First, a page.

Life at Gallipoli
Contributed by Michael Hall, April 2015
After the Anzacs landed on Gallipoli on 25 April 1915 they regularly recorded their experiences of life on the peninsula in diaries and in letters to family and friends at home. This is how our local soldiers experienced it, in their own words.
Alf Love landed with the 14th Battalion late on 25 April. Two days later he was sent to Quinn's Post and somehow found time to write in his diary. It was his final entry.
“Arrived at firing line at 10 o'clock this morning. Having a very bad time of it so far. Machine guns played hell on our men for a start, they are getting hit and killed all around me but I escaped so far.” (The Anzacs by Patsy Adam-Smith, p.86)
James McDonald married a cousin of the McInnes family from Kowen. He was a signaller based at Anzac Cove, a position subject to regular bombardment from the Turks at Gaba Tepe. He wrote home on 17 May.
“For three weeks we have been living in a hole in the ground for safety, earnestly ducking and dodging flying metal of every description when it is found necessary to leave the ‘dugout’. The enemy have the habit of always disturbing us at meal times with a few nicely placed shrapnel shells. We get plenty of good tucker and tobacco. The scarce items are water, shaves and matches.” (Queanbeyan Age, 2 July 1915)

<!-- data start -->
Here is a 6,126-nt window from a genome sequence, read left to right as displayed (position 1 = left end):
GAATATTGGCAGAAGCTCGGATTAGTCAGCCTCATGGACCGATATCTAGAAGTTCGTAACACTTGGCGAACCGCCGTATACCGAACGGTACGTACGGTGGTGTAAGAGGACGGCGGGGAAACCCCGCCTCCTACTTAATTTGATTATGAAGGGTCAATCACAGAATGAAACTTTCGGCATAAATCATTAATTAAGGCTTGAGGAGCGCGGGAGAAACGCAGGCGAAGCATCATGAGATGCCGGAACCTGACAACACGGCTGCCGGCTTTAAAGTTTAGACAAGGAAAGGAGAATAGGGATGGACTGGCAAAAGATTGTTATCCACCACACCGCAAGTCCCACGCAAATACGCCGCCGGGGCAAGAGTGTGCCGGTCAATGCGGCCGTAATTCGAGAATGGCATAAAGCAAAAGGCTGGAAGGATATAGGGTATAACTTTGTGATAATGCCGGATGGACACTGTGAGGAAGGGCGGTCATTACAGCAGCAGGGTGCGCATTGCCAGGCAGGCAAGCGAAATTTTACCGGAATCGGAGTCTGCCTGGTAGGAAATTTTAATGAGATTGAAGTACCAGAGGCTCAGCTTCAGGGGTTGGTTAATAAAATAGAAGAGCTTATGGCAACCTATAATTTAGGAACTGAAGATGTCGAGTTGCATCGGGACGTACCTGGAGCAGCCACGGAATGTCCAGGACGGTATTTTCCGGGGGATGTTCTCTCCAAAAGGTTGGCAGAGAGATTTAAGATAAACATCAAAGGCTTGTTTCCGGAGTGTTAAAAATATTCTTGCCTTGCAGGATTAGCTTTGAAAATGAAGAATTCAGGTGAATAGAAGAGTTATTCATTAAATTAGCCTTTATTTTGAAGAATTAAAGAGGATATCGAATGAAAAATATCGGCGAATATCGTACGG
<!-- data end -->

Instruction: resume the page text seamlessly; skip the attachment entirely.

Ernest Murray was with the 1st Field Company Engineers and landed on Gallipoli at dawn on 25 April. You did not have to be an infantryman to be under fire.
“Resetting trenches and came under heavy fire with six shells landing within 20 yards doing a lot of damage and blowing an overhead cover that I was engaged on. I was about 10 foot away at the time and we had to abandon the work for awhile.” (Diary entry, 19 May 1915
Alexander Steele was an instructor at Duntroon and landed on Gallipoli on 25 April as a machine gun officer with the 9th Battalion. He was wounded when the Turks launched a major counter-attack on 19 May.
“Got hit on the 19th May, three weeks four days after landing, so I had a good run for my money. My two guns fired just on 3000 rounds that morning at no more than 400 yards. We had a beautiful position and simply couldn’t miss. I got hit at 5.30am two hours after the action commenced. An expanding bullet (Dum Dum) came from behind, grazed my cheek and I happened to have my arm up taking a belt out of the gun at the time it went through my forearm just above the wrist and left a nasty hole where it spread on coming out.” (Letter from Steele to his mother, 2 June 1915)
Andrew Cunningham landed on Gallipoli with the 1st Light Horse Regiment on 12 May. He went into position on Popes Hill the next day and was wounded on Tuesday, 18 May. He wrote home on 24 May from Mudros on Lemnos Island.